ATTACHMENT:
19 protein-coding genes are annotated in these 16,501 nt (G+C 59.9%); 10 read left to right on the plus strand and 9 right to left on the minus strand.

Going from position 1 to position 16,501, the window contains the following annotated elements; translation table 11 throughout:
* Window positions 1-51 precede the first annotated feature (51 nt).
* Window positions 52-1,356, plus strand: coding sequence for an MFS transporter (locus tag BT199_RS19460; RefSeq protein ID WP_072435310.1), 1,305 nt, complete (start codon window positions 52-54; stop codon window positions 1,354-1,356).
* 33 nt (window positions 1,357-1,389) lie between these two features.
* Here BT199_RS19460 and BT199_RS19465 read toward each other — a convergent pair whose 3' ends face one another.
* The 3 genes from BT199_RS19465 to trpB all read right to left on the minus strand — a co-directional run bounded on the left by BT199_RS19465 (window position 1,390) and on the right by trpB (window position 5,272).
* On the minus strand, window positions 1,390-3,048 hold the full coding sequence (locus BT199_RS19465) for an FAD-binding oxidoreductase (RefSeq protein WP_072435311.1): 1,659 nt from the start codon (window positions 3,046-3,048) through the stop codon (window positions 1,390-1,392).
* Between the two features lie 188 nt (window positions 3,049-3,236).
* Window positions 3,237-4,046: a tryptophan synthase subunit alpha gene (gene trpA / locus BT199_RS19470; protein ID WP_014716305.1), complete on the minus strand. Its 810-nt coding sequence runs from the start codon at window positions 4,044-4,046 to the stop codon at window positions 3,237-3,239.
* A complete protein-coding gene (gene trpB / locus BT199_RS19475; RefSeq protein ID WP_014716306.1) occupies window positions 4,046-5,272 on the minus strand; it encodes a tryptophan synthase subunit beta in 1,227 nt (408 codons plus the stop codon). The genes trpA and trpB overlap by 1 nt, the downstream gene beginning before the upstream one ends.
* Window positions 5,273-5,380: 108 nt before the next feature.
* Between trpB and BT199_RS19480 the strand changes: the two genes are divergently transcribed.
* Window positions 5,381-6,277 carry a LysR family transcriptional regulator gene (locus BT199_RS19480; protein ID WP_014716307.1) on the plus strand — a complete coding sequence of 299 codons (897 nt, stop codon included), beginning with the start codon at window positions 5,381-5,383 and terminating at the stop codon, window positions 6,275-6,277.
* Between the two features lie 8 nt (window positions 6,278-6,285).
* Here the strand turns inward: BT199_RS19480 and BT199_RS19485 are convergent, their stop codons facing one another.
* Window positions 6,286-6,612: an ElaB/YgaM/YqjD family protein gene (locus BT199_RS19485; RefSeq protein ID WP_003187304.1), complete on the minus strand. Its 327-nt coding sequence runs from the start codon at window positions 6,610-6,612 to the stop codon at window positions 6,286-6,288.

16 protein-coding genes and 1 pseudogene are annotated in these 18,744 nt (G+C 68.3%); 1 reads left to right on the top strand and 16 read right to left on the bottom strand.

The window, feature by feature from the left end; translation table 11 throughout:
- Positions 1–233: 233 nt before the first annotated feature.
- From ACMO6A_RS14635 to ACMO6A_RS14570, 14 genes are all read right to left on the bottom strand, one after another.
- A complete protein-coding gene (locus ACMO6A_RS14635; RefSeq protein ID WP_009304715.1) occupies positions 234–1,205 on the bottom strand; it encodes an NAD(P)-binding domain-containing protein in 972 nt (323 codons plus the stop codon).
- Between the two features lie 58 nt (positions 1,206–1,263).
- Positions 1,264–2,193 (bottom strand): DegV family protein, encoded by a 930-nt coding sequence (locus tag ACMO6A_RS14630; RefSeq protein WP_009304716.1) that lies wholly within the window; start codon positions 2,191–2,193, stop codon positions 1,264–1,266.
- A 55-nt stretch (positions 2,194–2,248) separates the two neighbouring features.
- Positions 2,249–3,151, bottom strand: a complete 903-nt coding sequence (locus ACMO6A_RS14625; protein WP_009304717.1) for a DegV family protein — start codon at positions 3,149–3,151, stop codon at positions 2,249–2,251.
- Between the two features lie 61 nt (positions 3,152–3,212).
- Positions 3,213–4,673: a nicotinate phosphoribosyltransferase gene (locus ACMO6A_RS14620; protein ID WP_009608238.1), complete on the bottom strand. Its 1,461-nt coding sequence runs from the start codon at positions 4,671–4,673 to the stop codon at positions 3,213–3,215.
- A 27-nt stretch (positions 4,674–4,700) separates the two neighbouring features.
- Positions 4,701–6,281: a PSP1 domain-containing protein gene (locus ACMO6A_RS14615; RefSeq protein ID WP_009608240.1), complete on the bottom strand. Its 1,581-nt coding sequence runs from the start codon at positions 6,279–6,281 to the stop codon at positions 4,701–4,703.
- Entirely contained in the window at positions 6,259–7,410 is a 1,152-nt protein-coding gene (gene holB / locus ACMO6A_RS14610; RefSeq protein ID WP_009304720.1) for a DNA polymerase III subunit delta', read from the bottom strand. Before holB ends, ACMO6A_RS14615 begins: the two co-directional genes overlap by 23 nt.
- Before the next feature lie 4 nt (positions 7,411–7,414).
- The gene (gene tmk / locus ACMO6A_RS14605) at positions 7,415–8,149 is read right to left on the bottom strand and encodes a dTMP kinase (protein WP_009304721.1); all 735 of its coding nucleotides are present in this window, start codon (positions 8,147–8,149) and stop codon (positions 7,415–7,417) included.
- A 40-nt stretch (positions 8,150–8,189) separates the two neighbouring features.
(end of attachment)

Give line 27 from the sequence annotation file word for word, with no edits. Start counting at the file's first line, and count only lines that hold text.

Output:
- Between the two features lie 61 nt (positions 3,152–3,212).